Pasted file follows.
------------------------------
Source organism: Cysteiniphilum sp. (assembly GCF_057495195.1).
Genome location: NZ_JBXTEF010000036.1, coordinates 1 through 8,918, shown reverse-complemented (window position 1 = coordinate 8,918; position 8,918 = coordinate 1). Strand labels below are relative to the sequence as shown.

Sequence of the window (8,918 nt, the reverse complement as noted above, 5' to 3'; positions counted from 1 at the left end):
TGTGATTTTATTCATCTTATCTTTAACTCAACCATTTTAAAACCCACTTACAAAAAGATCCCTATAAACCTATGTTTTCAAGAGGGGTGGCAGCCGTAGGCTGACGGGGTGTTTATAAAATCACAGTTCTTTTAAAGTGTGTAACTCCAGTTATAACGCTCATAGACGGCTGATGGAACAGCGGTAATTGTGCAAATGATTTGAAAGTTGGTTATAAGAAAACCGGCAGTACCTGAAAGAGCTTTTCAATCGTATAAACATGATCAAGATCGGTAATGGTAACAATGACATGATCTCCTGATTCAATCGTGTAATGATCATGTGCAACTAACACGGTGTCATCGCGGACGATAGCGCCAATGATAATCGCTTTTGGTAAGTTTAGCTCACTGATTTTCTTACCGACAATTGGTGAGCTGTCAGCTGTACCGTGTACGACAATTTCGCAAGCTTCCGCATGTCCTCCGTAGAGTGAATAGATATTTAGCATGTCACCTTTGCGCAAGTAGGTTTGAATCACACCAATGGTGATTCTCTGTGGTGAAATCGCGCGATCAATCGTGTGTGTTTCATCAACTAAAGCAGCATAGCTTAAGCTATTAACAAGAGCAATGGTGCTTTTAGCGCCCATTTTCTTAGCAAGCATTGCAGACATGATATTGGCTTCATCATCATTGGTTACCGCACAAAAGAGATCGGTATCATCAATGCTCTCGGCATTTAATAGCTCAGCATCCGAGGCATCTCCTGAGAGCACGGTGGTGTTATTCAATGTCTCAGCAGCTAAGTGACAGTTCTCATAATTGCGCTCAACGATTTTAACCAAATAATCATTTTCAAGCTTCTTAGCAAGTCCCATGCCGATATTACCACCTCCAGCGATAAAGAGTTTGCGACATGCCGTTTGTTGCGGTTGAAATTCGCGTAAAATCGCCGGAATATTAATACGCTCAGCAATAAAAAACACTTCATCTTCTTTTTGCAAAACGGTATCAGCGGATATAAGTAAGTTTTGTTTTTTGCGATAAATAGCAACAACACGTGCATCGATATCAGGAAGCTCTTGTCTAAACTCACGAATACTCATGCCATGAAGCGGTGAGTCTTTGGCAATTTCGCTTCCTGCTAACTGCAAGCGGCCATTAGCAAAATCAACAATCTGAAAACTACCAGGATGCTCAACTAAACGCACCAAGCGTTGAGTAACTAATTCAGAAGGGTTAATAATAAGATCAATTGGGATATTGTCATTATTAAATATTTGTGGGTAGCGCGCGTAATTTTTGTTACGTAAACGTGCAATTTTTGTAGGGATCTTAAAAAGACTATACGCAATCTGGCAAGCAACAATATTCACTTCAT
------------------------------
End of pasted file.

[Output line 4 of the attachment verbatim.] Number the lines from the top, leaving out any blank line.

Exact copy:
TGTGATTTTATTCATCTTATCTTTAACTCAACCATTTTAAAACCCACTTACAAAAAGATCCCTATAAACCTATGTTTTCAAGAGGGGTGGCAGCCGTAGGCTGACGGGGTGTTTATAAAATCACAGTTCTTTTAAAGTGTGTAACTCCAGTTATAACGCTCATAGACGGCTGATGGAACAGCGGTAATTGTGCAAATGATTTGAAAGTTGGTTATAAGAAAACCGGCAGTACCTGAAAGAGCTTTTCAATCGTATAAACATGATCAAGATCGGTAATGGTAACAATGACATGATCTCCTGATTCAATCGTGTAATGATCATGTGCAACTAACACGGTGTCATCGCGGACGATAGCGCCAATGATAATCGCTTTTGGTAAGTTTAGCTCACTGATTTTCTTACCGACAATTGGTGAGCTGTCAGCTGTACCGTGTACGACAATTTCGCAAGCTTCCGCATGTCCTCCGTAGAGTGAATAGATATTTAGCATGTCACCTTTGCGCAAGTAGGTTTGAATCACACCAATGGTGATTCTCTGTGGTGAAATCGCGCGATCAATCGTGTGTGTTTCATCAACTAAAGCAGCATAGCTTAAGCTATTAACAAGAGCAATGGTGCTTTTAGCGCCCATTTTCTTAGCAAGCATTGCAGACATGATATTGGCTTCATCATCATTGGTTACCGCACAAAAGAGATCGGTATCATCAATGCTCTCGGCATTTAATAGCTCAGCATCCGAGGCATCTCCTGAGAGCACGGTGGTGTTATTCAATGTCTCAGCAGCTAAGTGACAGTTCTCATAATTGCGCTCAACGATTTTAACCAAATAATCATTTTCAAGCTTCTTAGCAAGTCCCATGCCGATATTACCACCTCCAGCGATAAAGAGTTTGCGACATGCCGTTTGTTGCGGTTGAAATTCGCGTAAAATCGCCGGAATATTAATACGCTCAGCAATAAAAAACACTTCATCTTCTTTTTGCAAAACGGTATCAGCGGATATAAGTAAGTTTTGTTTTTTGCGATAAATAGCAACAACACGTGCATCGATATCAGGAAGCTCTTGTCTAAACTCACGAATACTCATGCCATGAAGCGGTGAGTCTTTGGCAATTTCGCTTCCTGCTAACTGCAAGCGGCCATTAGCAAAATCAACAATCTGAAAACTACCAGGATGCTCAACTAAACGCACCAAGCGTTGAGTAACTAATTCAGAAGGGTTAATAATAAGATCAATTGGGATATTGTCATTATTAAATATTTGTGGGTAGCGCGCGTAATTTTTGTTACGTAAACGTGCAATTTTTGTAGGGATCTTAAAAAGACTATACGCAATCTGGCAAGCAACAATATTCACTTCAT